network_event.data = (appd_iot_data_t*)calloc(1, sizeof(appd_iot_data_t));
  appd_iot_data_set_string(&network_event.data[0], "city", "San Francisco");
  
  appd_iot_add_network_request_event(network_event);
  free(network_event.data);
 
  ....
  appd_iot_send_all_events();
}

Error Events

The Error event below is used to capture Bluetooth errors in the SmartCar app.

#include "appd_iot_interface.h"   
  ....
{
  
  appd_iot_error_event_t error_event;
  appd_iot_init_to_zero(&error_event, sizeof(error_event));
  
  error_event.name = "Bluetooth Connection Error";
  error_event.message = "connection dropped due to bluetooth exception";
  error_event.severity = APPD_IOT_ERR_SEVERITY_CRITICAL;
  error_event.timestamp_ms = ((int64_t)time(NULL) * 1000);
  error_event.data = (appd_iot_data_t*)calloc(1, sizeof(appd_iot_data_t));
  appd_iot_data_set_integer(&error_event.data[0], "Bluetooth Error Code", 43);
  
  appd_iot_add_error_event(error_event);
  free(error_event.data);
  
  ....


  appd_iot_send_all_events();
}

Correlate Business Transactions with Network Requests (Optional)

To correlate business transactions (BTs) with network requests, you need to instrument a business application and enabled business transactions in the Controller UI. See Correlate Business Transactions for IoT Monitoring to learn more.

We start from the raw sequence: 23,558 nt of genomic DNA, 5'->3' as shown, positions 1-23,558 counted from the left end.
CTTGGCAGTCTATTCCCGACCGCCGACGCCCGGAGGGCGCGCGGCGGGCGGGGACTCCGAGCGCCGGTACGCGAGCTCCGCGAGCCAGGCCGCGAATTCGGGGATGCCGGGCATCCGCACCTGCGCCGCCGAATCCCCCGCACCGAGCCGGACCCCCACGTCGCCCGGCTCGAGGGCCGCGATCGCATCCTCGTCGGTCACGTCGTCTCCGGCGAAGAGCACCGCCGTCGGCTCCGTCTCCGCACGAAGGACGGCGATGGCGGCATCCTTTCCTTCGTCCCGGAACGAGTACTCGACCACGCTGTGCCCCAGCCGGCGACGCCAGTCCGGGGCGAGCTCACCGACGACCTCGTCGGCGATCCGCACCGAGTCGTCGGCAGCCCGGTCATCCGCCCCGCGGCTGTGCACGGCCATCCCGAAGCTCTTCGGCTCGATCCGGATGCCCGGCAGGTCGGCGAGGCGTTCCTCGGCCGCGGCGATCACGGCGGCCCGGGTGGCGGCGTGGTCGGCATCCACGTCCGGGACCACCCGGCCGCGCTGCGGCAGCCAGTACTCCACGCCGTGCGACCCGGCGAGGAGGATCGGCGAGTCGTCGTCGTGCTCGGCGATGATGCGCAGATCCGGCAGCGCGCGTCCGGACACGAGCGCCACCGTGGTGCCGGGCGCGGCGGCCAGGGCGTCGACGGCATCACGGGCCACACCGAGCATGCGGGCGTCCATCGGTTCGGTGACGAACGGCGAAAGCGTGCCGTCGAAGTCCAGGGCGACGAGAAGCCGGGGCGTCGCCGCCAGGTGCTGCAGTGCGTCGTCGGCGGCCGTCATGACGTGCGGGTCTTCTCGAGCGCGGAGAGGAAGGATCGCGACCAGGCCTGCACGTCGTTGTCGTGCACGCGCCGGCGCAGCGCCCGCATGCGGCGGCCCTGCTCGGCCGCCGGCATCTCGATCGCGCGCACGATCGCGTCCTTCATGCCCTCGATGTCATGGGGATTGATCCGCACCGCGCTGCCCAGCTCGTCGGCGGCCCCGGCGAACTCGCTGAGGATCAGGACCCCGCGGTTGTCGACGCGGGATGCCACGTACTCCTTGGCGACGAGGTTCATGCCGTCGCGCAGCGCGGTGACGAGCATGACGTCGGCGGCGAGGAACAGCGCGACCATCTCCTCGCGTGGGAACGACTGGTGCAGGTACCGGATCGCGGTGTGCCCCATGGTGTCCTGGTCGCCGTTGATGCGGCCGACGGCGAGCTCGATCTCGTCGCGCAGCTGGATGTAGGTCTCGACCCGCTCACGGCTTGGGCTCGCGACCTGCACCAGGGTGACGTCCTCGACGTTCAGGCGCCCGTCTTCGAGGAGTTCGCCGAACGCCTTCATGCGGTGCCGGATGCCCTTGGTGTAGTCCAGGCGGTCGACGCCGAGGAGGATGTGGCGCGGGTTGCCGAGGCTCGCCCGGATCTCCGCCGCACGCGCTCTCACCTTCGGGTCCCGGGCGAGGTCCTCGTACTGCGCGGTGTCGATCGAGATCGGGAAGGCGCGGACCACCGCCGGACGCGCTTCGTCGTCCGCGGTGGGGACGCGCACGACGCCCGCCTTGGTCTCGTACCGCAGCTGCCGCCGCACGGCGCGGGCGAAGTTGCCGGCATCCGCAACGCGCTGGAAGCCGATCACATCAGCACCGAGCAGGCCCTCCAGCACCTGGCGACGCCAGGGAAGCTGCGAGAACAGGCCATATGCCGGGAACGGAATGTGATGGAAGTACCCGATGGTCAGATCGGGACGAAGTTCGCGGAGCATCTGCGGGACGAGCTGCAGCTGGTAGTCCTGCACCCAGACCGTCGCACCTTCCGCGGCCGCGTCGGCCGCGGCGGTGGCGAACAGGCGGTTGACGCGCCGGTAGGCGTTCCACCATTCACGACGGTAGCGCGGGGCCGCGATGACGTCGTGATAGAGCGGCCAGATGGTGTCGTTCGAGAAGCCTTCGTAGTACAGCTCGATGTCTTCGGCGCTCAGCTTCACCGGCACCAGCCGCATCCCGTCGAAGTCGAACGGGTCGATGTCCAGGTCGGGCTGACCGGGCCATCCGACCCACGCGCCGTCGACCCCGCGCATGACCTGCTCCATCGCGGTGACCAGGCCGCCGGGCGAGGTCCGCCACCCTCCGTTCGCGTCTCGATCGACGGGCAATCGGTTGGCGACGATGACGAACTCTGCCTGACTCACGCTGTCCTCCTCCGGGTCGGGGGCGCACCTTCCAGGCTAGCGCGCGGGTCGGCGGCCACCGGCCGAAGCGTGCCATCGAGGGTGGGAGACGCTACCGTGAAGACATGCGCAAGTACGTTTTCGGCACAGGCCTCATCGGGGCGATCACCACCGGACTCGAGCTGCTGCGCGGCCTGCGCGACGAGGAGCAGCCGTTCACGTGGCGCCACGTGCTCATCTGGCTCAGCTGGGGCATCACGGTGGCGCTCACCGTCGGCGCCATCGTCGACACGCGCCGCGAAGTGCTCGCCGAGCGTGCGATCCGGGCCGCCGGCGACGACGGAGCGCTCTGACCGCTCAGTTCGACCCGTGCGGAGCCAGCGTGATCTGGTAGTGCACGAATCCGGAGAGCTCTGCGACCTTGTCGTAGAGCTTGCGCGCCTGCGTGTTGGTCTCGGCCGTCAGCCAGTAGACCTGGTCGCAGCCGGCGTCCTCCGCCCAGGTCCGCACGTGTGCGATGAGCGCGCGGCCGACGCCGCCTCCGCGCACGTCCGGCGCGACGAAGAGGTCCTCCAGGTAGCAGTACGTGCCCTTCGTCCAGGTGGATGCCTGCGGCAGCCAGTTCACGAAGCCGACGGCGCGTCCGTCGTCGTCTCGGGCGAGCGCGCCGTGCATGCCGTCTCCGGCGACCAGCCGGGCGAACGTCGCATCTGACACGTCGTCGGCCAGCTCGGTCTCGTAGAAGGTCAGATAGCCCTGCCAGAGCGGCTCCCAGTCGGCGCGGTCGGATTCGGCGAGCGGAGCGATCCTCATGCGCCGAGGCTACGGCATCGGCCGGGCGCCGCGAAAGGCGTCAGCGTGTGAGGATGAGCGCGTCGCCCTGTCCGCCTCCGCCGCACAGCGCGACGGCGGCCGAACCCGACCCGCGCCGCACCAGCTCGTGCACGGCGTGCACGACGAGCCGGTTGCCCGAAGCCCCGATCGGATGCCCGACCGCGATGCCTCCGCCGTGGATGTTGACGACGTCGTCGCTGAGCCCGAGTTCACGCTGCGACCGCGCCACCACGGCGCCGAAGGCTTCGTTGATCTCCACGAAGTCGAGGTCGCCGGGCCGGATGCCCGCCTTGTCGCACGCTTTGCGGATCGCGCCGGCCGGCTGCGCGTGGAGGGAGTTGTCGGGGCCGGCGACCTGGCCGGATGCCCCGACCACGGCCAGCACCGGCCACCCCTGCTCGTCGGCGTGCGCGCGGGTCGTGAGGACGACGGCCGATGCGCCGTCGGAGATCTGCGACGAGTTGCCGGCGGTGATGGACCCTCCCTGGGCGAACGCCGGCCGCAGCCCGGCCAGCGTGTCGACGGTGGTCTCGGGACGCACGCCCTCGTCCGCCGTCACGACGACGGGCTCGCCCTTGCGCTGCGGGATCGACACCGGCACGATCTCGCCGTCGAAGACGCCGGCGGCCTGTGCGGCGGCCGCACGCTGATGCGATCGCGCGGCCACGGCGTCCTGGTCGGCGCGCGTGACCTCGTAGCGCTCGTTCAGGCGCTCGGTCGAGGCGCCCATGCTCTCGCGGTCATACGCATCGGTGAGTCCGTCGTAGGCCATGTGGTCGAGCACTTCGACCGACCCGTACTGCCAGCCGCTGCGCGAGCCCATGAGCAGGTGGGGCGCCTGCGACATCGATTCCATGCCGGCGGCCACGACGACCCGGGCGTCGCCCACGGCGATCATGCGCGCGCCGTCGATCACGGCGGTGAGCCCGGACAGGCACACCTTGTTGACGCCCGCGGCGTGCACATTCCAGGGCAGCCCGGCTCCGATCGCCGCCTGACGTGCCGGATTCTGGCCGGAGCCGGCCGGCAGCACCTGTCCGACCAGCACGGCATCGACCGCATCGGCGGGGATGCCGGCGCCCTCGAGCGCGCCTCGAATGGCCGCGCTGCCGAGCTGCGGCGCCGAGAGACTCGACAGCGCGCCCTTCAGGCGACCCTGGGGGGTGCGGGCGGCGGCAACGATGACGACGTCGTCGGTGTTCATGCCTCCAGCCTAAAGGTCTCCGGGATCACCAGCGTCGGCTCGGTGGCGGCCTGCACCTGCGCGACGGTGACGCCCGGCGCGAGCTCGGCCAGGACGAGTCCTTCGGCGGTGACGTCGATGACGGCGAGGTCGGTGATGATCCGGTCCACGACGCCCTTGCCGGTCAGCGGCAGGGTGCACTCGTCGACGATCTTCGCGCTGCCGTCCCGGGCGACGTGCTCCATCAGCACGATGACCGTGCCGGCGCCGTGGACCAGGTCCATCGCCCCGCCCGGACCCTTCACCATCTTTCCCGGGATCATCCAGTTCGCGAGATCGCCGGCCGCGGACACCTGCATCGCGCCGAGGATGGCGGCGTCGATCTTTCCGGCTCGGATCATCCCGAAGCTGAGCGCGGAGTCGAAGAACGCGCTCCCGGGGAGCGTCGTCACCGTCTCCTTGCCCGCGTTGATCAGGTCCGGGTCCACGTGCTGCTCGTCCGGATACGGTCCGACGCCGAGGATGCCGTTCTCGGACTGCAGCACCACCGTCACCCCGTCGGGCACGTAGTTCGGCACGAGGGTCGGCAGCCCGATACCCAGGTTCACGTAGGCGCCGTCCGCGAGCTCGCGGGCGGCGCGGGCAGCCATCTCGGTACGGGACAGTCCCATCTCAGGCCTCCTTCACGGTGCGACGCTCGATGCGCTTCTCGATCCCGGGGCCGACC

The steps below show you how to get the BT response headers and use them to correlate the BT with an IoT Network Request event.

  1. Set the AppDynamics HTTP headers ADRUM and ADRUM_1 as part of a network request to your business application.

    /* Initialize all the data structures for the request and response. */
    appd_iot_http_req_t http_req;
    appd_iot_http_req_t http_resp;
    
    /* Initialize the request and response. */
    appd_iot_init_to_zero(&http_req, sizeof(http_req));
    appd_iot_init_to_zero(&http_resp, sizeof(http_resp));
    
    /* Provide the URL to your instrumented business app that is enabled for business transaction correlation. */
    http_req.url = "<url-to-your-business-app-enabled-for-bt>";
    
    
    /* Add your other HTTP request parameters here:
    ...
    */ 
    /* Call the SDK method to get the headers for ADRUM and ADRUM_1. */
    const appd_iot_data_t* correlation_headers = appd_iot_get_server_correlation_headers();
    
    for (size_t i = 0; i < APPD_IOT_NUM_SERVER_CORRELATION_HEADERS; i++)
    {
      appd_iot_data_set_string(&http_req.headers[i], correlation_headers[i].key, correlation_headers[i].strval);
    }
    
    /* Make the request, and assign the response to a variable. */
    http_resp = http_curl_req_send_cb(&http_req);
  2. The call will return response headers (i.e., ADRUM_*) that contain information for correlating the business transaction. If you were to print these BT response headers, you would see something like the following:

    ADRUM_0: clientRequestGUID:0f5c7602-9b69-4e40-85a6-e0abf288accf